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Do police officers need to inform teens of their Miranda Rights?

On Behalf of | Mar 1, 2024 | Criminal Defense

When someone is interacting with the police, they have some basic rights that are often known as their Miranda Rights. One of these is the right to remain silent, meaning they don’t have to say anything that would incriminate themselves or be used against them. Another is the right to legal representation, which may mean that they get to have a lawyer present while talking to the police.

A controversial case involving a 13-year-old went to the Supreme Court, asking the question of whether or not that teenager should have been informed of their Miranda Rights during an encounter with police. The court ruled that police officers do need to consider how old someone is in this position, and reading them their rights may be necessary.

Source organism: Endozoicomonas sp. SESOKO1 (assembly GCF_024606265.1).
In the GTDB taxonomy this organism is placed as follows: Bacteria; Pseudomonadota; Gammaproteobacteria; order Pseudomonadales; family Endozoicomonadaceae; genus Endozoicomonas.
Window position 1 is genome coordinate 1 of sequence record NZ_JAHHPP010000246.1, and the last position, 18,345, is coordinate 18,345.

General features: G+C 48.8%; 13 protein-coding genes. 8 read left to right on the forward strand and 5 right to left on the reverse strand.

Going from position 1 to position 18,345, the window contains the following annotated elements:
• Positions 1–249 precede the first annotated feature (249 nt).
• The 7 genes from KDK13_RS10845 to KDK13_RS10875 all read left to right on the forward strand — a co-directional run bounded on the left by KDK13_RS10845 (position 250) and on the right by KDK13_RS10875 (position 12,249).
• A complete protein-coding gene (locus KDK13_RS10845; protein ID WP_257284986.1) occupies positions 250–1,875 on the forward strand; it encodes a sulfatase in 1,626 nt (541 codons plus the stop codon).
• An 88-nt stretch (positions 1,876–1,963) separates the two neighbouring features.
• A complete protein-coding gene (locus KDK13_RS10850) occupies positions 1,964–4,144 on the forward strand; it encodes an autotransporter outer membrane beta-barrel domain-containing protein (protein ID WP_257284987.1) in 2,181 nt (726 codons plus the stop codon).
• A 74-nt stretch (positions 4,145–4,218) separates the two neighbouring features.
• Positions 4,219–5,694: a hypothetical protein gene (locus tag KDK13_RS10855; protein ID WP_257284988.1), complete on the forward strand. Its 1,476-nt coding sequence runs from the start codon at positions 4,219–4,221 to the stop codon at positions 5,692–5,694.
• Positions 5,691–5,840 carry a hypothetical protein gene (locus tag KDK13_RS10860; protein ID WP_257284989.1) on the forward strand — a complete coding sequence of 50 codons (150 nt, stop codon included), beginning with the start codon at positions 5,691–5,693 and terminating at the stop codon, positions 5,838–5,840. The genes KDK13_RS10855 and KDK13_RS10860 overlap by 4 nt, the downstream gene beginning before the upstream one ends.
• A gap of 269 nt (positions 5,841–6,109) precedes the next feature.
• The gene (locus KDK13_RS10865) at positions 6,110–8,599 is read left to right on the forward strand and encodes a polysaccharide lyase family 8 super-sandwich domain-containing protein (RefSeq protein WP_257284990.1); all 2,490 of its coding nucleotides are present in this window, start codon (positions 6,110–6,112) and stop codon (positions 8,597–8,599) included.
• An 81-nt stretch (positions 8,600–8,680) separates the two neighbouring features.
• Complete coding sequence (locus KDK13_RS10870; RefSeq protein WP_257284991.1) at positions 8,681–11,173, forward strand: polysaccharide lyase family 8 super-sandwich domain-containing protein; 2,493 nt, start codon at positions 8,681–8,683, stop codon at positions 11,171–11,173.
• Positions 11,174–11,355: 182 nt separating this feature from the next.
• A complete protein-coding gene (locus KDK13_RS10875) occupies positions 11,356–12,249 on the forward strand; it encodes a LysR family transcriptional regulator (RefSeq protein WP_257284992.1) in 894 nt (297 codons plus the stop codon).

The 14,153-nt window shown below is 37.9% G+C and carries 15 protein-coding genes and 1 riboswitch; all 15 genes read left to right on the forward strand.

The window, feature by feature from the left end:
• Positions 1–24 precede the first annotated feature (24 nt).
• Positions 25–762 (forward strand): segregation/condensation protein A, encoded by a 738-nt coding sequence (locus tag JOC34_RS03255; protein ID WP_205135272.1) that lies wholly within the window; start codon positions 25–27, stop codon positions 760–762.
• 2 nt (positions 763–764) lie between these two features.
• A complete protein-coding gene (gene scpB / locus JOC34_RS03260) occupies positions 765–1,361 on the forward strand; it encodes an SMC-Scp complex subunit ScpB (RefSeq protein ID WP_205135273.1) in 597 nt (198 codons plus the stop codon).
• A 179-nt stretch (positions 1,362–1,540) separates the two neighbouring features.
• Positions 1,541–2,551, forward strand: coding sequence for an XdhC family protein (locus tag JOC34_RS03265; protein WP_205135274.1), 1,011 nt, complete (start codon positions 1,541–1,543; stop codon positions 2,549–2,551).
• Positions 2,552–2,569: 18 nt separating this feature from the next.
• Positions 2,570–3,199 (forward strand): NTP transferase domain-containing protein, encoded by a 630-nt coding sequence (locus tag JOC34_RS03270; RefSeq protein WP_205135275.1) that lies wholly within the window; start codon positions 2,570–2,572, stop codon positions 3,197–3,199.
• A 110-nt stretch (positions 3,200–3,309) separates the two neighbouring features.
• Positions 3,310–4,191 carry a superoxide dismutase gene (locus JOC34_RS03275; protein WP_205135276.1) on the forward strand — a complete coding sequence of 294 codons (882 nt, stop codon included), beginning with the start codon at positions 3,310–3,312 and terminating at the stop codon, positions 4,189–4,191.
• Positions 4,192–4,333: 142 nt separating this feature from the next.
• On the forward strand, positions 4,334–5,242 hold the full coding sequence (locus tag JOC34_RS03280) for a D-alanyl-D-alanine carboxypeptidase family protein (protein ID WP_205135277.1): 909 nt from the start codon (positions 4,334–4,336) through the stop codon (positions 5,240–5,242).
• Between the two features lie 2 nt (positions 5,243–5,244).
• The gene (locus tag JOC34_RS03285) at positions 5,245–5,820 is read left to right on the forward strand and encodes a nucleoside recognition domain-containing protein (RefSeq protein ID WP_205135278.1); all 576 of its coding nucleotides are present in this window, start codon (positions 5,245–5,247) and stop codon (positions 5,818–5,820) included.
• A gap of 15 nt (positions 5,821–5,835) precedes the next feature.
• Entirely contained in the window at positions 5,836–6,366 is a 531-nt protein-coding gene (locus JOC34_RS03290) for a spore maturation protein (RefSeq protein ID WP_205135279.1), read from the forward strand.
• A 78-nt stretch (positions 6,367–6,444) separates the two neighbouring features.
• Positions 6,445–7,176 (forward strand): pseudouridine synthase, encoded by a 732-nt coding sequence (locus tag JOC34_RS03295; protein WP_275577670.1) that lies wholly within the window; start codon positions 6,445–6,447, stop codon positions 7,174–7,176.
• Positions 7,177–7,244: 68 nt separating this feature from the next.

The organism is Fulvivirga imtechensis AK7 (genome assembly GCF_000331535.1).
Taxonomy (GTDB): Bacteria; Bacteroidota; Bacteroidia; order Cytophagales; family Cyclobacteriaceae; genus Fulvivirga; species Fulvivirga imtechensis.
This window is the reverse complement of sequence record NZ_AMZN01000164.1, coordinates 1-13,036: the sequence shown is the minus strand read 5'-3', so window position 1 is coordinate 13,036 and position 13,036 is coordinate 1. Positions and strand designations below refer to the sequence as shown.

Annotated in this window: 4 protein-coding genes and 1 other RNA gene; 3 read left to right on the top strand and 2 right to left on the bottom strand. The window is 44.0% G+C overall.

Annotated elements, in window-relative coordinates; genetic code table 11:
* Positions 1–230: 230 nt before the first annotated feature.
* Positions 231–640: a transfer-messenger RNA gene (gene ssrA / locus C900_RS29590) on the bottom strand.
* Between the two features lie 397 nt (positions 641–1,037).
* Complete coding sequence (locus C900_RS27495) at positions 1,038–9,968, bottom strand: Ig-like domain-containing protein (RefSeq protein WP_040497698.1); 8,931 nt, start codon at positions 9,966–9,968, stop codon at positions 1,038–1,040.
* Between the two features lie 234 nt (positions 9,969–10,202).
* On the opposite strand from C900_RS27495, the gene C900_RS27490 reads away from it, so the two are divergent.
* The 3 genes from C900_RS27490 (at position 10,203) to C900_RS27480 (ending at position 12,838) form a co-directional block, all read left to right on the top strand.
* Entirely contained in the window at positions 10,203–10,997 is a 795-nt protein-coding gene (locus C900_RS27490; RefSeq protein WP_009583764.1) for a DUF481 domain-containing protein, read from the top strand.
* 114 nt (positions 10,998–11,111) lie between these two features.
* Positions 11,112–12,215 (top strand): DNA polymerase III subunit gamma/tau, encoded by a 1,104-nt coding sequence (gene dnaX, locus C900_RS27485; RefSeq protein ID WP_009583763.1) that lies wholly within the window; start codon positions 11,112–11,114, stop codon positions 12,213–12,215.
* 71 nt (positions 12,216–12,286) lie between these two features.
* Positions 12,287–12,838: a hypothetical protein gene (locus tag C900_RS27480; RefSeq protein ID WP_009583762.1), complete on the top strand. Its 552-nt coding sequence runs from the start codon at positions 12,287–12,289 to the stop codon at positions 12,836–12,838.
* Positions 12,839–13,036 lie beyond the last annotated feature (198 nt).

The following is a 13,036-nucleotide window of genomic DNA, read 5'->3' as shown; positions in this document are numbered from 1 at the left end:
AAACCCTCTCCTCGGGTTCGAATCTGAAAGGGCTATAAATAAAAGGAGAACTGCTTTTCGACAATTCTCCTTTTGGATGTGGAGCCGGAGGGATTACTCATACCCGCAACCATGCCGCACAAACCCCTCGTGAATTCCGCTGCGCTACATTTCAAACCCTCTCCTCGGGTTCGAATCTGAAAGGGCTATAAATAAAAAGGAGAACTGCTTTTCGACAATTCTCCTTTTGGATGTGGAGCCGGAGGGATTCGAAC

Why this is especially important for teens

There are a few reasons why reading Miranda Rights is especially important when dealing with teen offenders. First and foremost, teenagers may believe that they have to answer questions or that they’re not free to go. They view the police as being in a position of authority. An adult may naturally know that they can leave whenever they want and that they don’t have to say anything, but it’s easier to manipulate young people who don’t see the situation the same way.

In other words, police officers need to be aware that a teenager may not inherently understand their rights and could accidentally do something to incriminate themselves or make themselves appear guilty. Police cannot exploit these young people intentionally, so they need to tell them about their rights and ensure that they know.

Are you the parent of a teenager who was recently arrested, and do you believe the police may have violated their rights in the process? Be sure you understand all of the criminal defense options you have.